Biggest content cuts from videogames

Hard calls need to be made in-game production, that’s why many times developers have to cut some content because of deadlines, bugs, or just straight up not being good enough. In this list, we’re taking a look at sequences, missions, and levels that were cut out for a number of reasons from the games we know and love.

#1 Fallout 4: Underwater Vault

Much like other open world-games in Bethesda's backlog, Fallout 4 is littered with interesting detours and side quests.

For all that's included in the game though, there's a fair bit of content that didn't make the cut. Data miners found a whole quest that involves exploring the depths of the Boston Harbor. The quest would have likely pitted players against various sea creatures, eventually leading to the discovery and exploration of the submerged vault 120. 

This whole questline is a massive reference to the movie Jaws, with a cage underwater, a skeleton with a knife and on onboard a ship, a skeleton with a blue bandana, and a machete defending himself from a dolphin.

#2 Skyrim: Whindhelm Pit

Some players and NPCs just want to fight and cut loose to the bitter end. For such players, the concept of the Whindhelm Pit might have been enticing. 

Also known as the Whindhelm Arena, the pit would have had a fair number of side quests separate from the player's main questline.

What's more intriguing, is how it would have tied into the Dark Brotherhood questline. Apparently, one of the Brotherhood's targets, Alin DuPont, would have been fought there.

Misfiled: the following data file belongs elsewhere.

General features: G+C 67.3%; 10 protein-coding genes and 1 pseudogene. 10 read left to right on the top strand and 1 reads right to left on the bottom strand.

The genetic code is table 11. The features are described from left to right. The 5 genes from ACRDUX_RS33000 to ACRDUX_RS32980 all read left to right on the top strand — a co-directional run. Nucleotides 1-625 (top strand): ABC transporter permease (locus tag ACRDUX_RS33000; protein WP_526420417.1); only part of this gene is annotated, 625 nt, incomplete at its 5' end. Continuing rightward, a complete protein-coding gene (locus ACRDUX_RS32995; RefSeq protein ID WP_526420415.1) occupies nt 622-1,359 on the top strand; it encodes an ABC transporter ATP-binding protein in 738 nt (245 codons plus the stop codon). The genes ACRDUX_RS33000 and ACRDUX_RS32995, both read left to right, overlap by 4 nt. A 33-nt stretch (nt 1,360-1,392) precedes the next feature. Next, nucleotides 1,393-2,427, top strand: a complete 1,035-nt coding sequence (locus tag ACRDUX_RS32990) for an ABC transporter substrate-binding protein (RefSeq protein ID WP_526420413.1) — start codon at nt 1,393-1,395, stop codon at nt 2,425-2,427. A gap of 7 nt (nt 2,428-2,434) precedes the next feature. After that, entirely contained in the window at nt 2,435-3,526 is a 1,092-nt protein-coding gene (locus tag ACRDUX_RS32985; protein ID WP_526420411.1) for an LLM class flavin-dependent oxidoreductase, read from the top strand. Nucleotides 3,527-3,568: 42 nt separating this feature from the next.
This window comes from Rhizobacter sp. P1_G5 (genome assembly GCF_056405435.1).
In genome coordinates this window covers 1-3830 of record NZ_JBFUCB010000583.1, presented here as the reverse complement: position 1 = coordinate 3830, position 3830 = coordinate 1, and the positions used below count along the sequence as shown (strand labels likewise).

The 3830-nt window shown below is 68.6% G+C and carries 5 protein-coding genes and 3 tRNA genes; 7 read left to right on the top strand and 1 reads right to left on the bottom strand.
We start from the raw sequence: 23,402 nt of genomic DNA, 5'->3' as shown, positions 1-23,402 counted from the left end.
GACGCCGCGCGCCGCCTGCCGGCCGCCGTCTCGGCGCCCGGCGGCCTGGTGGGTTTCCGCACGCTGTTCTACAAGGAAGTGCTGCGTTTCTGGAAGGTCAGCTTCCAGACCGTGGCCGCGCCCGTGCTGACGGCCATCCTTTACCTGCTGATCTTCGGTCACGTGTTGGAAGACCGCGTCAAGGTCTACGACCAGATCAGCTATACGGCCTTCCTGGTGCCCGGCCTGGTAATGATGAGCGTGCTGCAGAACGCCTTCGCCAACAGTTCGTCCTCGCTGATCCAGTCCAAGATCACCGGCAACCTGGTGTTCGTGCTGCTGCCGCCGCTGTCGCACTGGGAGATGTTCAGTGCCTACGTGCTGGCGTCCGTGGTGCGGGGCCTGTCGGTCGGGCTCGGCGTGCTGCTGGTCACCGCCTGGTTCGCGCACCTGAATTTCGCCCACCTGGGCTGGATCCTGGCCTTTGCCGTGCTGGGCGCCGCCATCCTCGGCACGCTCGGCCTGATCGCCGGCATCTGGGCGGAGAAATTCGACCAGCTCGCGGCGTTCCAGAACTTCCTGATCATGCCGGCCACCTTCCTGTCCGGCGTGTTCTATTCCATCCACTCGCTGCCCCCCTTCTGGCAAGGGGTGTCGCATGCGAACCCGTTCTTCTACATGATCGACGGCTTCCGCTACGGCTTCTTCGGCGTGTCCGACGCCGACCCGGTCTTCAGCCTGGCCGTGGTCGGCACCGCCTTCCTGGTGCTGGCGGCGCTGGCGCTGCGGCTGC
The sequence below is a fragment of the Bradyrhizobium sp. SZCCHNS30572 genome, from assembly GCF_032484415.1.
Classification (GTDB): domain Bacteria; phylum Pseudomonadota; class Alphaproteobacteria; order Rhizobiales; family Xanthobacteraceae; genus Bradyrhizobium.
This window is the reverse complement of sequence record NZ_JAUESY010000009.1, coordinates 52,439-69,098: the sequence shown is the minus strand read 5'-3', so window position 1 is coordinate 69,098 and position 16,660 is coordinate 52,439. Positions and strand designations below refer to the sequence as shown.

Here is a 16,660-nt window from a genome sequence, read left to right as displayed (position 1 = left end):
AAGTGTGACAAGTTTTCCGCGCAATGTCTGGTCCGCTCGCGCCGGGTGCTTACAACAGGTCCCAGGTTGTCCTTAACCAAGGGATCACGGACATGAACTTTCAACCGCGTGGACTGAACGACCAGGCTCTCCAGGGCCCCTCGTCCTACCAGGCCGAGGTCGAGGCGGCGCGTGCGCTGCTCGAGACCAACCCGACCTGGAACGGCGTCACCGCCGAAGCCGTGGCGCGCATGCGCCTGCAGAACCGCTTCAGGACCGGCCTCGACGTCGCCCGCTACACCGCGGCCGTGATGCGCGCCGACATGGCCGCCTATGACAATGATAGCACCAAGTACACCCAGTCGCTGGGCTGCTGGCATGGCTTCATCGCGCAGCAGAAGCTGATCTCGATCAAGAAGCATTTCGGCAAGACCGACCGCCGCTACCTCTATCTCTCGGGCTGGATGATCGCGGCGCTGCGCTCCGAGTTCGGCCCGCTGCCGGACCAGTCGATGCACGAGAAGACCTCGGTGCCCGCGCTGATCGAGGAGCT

We don't know the exact reasons it was included, but it's still fascinating to consider the possibilities.


#3 Banjo-Kazooie: Fungus Forest

Given what's known about this game's complex origins, it's hardly a surprise that certain content didn't make it to the official release. 

The gaming community (mainly data miners) slowly pieced together the existence of Fungus Forest.  What little has been uncovered about this locale based on early footage from E3 back in 1997 and probing through the source code, suggests that Fungus Forest eventually became Clankers Cavern.

Curiously, rares later 3D platformer Donkey Kong 64 features a world known as Fungi Forest that uses the musical theme associated with Fungus Forest.

#4 Sonic 2: Hidden Palace

Run too fast, and you might just end up missing this one this hidden level, showing up in the early prototype versions of Sonic The Hedgehog. The Hidden Palace zone initially seems like a bizarre game segment.

To cut things short, the level is very abstract with a color palette dominated by purple and gold caverns. While it certainly feels in line with the surrounding game's particular aesthetic, it's heavily reliant on recycled elements.

It's alleged that the Hidden Palace failed to come together during the development process and was cut from the game close to its initial launch.

Worry not though, the level was released afterward as a one-act level in the iOS remaster of Sonic 2.

#5 Kingdom Hearts: Jungle Book

In the time since the launch of Kingdom Hearts: Birth by Sleep, data miners went about doing their usual thing and what they do best and uncovered quite a bit of unused content.

One that was particularly a surprise, was a series of partially textures maps corresponding to a planned but unfortunately canceled game world, based on Disney's 1967 animated film: The Jungle Book.

While some elements such as King Louie's throne seem to have been completed, large sections of the world are visibly unfinished and in rough shape.

Still, the promise of what this level could have been, is nonetheless clear. A perfect marriage between our favorite childhood universes would leave anyone wishing for more.

#6 GoldenEye 007: Citadel.

Digging around the memory of this classic Nintendo 64 shooter can be quite enlightening, especially when one stumbles upon this incomplete game map.